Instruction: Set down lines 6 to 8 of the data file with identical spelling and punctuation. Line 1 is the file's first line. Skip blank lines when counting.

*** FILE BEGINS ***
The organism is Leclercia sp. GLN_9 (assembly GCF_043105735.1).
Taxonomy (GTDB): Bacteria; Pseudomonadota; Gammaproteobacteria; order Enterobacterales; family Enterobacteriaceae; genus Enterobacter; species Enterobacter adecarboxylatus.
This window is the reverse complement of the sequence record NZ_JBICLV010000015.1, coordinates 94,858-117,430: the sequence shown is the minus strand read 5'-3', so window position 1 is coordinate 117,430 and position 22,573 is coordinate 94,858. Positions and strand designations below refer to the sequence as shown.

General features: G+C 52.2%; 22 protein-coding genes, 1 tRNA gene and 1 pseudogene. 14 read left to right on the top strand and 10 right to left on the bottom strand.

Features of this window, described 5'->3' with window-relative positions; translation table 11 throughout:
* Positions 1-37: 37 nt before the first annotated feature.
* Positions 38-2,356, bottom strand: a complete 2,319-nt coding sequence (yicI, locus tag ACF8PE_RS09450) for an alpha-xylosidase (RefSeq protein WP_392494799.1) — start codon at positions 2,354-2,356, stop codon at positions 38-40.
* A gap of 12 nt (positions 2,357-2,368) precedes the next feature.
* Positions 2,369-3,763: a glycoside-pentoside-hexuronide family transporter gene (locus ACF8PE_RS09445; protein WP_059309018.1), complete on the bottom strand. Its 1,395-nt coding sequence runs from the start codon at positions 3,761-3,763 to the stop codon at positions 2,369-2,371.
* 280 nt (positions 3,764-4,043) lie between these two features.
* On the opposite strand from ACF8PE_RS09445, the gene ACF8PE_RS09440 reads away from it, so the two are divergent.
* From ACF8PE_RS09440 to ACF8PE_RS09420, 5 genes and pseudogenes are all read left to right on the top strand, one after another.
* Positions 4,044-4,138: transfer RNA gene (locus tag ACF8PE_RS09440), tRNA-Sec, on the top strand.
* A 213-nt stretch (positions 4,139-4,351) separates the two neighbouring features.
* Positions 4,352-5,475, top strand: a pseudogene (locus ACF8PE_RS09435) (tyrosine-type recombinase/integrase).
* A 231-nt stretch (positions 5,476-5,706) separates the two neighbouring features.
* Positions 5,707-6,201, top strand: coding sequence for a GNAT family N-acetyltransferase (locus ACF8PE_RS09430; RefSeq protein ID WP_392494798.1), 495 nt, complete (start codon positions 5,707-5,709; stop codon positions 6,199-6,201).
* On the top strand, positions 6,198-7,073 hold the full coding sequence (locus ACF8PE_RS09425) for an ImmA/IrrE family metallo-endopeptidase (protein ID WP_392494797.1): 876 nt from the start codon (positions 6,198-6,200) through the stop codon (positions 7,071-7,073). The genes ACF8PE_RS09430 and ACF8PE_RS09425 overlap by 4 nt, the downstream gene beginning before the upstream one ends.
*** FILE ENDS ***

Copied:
* Positions 1-37: 37 nt before the first annotated feature.
* Positions 38-2,356, bottom strand: a complete 2,319-nt coding sequence (yicI, locus tag ACF8PE_RS09450) for an alpha-xylosidase (RefSeq protein WP_392494799.1) — start codon at positions 2,354-2,356, stop codon at positions 38-40.
* A gap of 12 nt (positions 2,357-2,368) precedes the next feature.